Ah, just in time for the Christmas season — wherein we celebrate the nativity of an individual who advocated feeding people , housing people, and restoring the incarcerated — the right wing hauls out all the ammo from the box about extending unemployment benefits, and other Grinchy items.
Grinch One: “Welfare pays more than minimum wage in 35 states, and more people are on welfare than have full-time jobs.” [RGJ] This, as the Gazette Journal helpfully explains, is the logical equivalent of bits of bituminous debris at the bottom of a Grinch stocking. In a demonstrably evident exercise in finding and massaging numbers to make them fit an ideological template — the conservatives have happily assumed that if a person receives any form of public assistance he or she must be receiving them all…each and every one. Not. So. Fast. That is hypothetically possible, but far from the usual case. Then, to compound the errors, the conservatives assume that if one person in a household receives any form of benefit — such as Granny on Medicaid — then everyone in the household is “receiving” welfare, thus inflating the figures beyond rational calculation. Somewhere between comparing apples and oranges, lemons and pomegranates, and eggplant and celery, the conservatives manage to “make their case.” Not really.
Grinch Two: Unemployment insurance benefits are “welfare.” Nupe. Employers and employees pay into the unemployment insurance benefit programs. The “insurance” plan into which they have paid is designed to run for 26 weeks, or 1/2 a year, to give people a cushion while looking for work. If the economy and related employment is “sluggish,” then the benefits can be extended for longer periods. One source of confusion is the omission of the word “insurance” from popular commentary — as when a broadcaster speaks of “unemployment benefits,” leaving the operative term out of the sentence. INSURANCE.
Grinch Three: People who subsist on unemployment benefits are less likely to seek work. Sorry, but this doesn’t take place in the real world. That a person is unemployed after a long period of time doesn’t mean the person wants to be unemployed for a long period of time. The assumption that an individual is “satisfied” to be unemployed ignores other factors, the most important of which that employers aren’t enthusiastic about hiring people who have changed jobs too often, or have been out of work because they lack updated job skills. [Atlantic] The longer a person is out of work the more likely employers are to hire “someone else.” Thus, blaming the out of work laborer for the actions of potential employers is misguided at best and cruel at worst.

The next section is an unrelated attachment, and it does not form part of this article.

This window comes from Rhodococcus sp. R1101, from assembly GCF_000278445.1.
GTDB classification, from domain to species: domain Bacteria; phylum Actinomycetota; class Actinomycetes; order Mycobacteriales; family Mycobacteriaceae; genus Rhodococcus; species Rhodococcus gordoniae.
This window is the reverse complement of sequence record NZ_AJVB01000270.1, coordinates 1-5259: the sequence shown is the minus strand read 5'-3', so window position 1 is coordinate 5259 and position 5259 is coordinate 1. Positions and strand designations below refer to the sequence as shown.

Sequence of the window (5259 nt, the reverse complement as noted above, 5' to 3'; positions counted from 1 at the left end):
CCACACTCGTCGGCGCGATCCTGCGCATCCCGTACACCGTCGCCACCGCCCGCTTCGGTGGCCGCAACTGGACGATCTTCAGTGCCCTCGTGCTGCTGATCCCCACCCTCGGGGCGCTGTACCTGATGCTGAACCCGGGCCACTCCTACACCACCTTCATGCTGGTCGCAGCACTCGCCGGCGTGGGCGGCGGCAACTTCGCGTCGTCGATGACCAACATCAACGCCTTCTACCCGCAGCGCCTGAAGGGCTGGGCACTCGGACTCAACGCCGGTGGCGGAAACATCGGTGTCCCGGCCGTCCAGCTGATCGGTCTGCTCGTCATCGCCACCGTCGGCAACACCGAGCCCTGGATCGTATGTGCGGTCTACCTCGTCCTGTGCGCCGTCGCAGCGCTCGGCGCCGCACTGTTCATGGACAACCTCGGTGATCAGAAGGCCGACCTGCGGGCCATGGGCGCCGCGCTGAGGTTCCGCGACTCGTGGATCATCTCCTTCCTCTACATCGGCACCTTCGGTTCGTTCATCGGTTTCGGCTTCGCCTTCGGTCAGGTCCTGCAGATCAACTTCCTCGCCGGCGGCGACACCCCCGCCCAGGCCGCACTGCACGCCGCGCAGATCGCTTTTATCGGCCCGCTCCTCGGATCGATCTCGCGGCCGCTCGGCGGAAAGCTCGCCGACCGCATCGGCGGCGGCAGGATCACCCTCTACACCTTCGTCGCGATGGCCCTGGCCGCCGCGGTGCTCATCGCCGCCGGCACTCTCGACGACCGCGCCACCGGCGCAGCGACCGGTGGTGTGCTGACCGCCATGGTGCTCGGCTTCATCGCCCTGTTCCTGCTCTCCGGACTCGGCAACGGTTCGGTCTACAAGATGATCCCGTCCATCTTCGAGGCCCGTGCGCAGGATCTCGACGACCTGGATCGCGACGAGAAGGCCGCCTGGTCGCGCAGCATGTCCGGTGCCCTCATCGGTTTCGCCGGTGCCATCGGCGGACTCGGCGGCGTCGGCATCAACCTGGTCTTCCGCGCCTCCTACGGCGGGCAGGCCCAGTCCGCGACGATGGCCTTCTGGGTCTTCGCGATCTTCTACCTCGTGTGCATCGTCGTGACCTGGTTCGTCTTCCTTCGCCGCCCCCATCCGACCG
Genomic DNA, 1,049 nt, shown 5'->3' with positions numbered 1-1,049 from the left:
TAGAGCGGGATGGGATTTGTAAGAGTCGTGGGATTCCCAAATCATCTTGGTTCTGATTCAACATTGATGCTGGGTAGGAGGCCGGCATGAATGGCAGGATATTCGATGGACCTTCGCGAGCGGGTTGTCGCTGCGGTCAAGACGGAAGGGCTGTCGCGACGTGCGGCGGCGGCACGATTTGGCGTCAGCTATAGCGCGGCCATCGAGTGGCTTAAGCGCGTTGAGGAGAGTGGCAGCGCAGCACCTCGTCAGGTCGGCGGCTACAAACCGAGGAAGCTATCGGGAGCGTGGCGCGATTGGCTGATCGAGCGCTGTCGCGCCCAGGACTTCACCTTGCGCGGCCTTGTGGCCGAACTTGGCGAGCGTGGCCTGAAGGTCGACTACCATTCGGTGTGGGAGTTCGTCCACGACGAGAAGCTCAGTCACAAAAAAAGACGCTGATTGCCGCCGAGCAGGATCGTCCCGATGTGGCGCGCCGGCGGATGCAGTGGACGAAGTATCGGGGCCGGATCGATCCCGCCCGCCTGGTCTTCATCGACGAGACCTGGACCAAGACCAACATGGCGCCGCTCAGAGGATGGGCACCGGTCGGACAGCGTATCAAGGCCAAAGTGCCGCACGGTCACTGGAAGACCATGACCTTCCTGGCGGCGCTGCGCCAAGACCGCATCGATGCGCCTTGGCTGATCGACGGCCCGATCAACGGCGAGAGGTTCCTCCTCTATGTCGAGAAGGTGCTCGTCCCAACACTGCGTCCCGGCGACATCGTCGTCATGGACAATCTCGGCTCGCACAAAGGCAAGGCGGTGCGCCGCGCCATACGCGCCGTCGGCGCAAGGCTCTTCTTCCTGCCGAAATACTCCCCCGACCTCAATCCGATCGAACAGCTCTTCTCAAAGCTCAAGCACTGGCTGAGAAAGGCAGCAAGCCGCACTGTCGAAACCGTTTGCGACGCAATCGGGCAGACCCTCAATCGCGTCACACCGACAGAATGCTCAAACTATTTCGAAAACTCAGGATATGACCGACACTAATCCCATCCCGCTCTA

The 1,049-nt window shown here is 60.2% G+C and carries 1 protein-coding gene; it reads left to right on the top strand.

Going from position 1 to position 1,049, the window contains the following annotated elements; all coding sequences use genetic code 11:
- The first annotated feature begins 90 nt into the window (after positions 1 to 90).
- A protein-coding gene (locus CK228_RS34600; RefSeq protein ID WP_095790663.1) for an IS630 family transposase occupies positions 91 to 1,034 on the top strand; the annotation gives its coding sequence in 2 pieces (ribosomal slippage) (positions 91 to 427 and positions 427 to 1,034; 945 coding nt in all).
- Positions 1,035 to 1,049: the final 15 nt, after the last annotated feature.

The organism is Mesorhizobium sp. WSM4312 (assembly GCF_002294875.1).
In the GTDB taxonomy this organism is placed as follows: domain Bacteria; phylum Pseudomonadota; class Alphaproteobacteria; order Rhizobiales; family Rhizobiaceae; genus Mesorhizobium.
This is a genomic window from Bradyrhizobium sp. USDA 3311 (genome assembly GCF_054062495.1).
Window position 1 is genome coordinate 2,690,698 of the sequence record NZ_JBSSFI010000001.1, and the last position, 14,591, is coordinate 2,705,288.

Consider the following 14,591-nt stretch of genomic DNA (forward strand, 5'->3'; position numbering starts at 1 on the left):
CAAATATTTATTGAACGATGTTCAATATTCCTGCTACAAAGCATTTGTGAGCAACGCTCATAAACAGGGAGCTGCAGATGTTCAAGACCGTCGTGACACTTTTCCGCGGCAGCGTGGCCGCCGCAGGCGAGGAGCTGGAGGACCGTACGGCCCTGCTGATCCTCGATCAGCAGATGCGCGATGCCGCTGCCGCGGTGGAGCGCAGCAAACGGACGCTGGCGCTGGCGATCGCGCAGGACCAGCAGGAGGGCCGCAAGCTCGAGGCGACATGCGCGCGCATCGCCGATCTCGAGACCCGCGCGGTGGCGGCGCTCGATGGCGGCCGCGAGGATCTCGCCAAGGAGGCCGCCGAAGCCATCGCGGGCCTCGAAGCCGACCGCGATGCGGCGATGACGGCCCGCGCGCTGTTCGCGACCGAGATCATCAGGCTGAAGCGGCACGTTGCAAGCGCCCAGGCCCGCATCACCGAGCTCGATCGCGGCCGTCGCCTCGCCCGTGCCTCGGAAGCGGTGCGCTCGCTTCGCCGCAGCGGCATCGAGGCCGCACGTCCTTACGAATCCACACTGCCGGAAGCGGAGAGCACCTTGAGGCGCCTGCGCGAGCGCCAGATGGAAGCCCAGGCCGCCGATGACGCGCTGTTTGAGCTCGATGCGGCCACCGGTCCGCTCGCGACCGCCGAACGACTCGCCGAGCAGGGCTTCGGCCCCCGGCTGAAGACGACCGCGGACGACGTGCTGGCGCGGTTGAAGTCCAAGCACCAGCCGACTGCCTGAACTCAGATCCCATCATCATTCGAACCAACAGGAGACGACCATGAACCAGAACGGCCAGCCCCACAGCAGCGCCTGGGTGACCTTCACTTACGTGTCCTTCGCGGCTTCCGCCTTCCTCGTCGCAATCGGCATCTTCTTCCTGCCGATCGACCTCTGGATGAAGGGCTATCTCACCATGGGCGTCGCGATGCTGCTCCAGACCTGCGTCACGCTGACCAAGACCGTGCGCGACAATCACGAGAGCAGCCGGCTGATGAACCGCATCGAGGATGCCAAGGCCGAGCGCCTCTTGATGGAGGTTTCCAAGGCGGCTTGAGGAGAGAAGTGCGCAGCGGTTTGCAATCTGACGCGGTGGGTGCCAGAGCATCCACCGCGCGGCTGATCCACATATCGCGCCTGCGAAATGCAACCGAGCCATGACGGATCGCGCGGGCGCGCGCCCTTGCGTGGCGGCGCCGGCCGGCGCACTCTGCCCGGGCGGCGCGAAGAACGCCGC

Grinch Four: Offering people extended unemployment insurance benefits will create a nation of dependent people. Accepting this premise requires a leap of ideological faith festooned with all manner of purely academic propositions. At worst, this form of Grinchiness would assert that donating to your local food bank will only serve to make more people dependent upon charity — and at the core this thinking is little more than a rationale for unrestrained selfishness.
If any form of collective action to secure the very lives of those in need, public or private, is eschewed as contributory to dependency, then the obvious extrapolation is a denial of any form of altruism, any concern for our fellow human beings, and the creation of a dis-utopian nightmare of pure self aggrandizement and self absorption. Central to the self absorption is the creation of a framework in which the individual is justified in refusing assistance to anyone at any time who doesn’t meet the prospective donor’s outrageously high standards of “need.”
Consider the proposal that public benefits be denied to anyone who owns a motor vehicle, or a basic cable subscription, or an air conditioner [Heritage] — and then think of the trap in which a person without a motor vehicle would be placed if there were no way to get to work other than by commuting for 20 minutes or more? Consider the trap created when a person is declared ignorant of current affairs, but also thought ineligible for benefits if he or she secures access to cable news services? Finally, is the recipient of benefits considered at fault if the landlord is the source of the air-conditioning? When these questions are inserted into the conversation the discussion should move from the academic and hypothetical to the practical and human.
Grinch Five: We cannot support increasing numbers of people receiving public assistance. Who’s “we?” 95% of the income increase since 2009 has gone to the top 1%. [BusInsider] A more accurate rendition of Grinch Five would be to say: The United States cannot support a growing number of people eligible for public assistance without increasing the revenue available for social services.
A better question would be to ask: What can we do to reduce the number of people eligible for public assistance?
- Job training programs?
- Day care services for parents of young children?
- Increasing the minimum wage to a living wage?
- Public works investments and infrastructure renovation, rehabilitation, and improvements?
- Facilitation of the creation of manufacturing for new products? The energy sector seems alive with possibilities in this regard.
Perhaps this is the season to put aside the Grinch and to give more attention to the economic viability of Whoville. We can hope for a nation which provides a safety net for those facing economic hard times without fear that we are changing our fundamental values.
We can hope for an enlightened labor policy, emphasizing the factors which will help people find and keep employment without fear that the assistance will jeopardize our own security.
We can hope for a government which represents the hope of a nation rather than the “sum of all fears.” We could hope for a holiday season in which the Grinches are minimized and the spirit of the season is maximized.